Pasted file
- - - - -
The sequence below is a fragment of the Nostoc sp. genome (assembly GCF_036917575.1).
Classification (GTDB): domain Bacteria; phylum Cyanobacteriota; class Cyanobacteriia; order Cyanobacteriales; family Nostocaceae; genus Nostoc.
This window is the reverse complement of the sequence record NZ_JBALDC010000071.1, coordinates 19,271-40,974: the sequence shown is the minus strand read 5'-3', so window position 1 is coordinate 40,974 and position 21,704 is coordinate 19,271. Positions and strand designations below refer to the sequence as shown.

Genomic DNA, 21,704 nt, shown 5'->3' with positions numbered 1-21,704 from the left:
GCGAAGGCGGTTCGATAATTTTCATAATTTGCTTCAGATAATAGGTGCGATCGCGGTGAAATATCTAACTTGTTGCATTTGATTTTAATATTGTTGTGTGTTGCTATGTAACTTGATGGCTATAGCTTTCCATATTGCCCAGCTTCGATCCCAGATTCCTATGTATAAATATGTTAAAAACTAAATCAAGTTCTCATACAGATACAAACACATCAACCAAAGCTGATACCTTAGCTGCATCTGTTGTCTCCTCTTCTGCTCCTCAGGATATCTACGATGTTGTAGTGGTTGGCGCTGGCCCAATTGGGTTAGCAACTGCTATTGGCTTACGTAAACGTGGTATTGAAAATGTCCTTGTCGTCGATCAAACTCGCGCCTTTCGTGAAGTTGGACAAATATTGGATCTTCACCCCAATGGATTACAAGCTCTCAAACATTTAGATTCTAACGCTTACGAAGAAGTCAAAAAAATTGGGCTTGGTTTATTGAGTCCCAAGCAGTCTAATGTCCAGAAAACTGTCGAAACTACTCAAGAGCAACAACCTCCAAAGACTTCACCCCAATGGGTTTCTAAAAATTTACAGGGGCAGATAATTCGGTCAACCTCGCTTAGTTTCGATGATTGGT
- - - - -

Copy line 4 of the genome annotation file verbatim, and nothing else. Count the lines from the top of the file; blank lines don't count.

Genomic DNA, 21,704 nt, shown 5'->3' with positions numbered 1-21,704 from the left: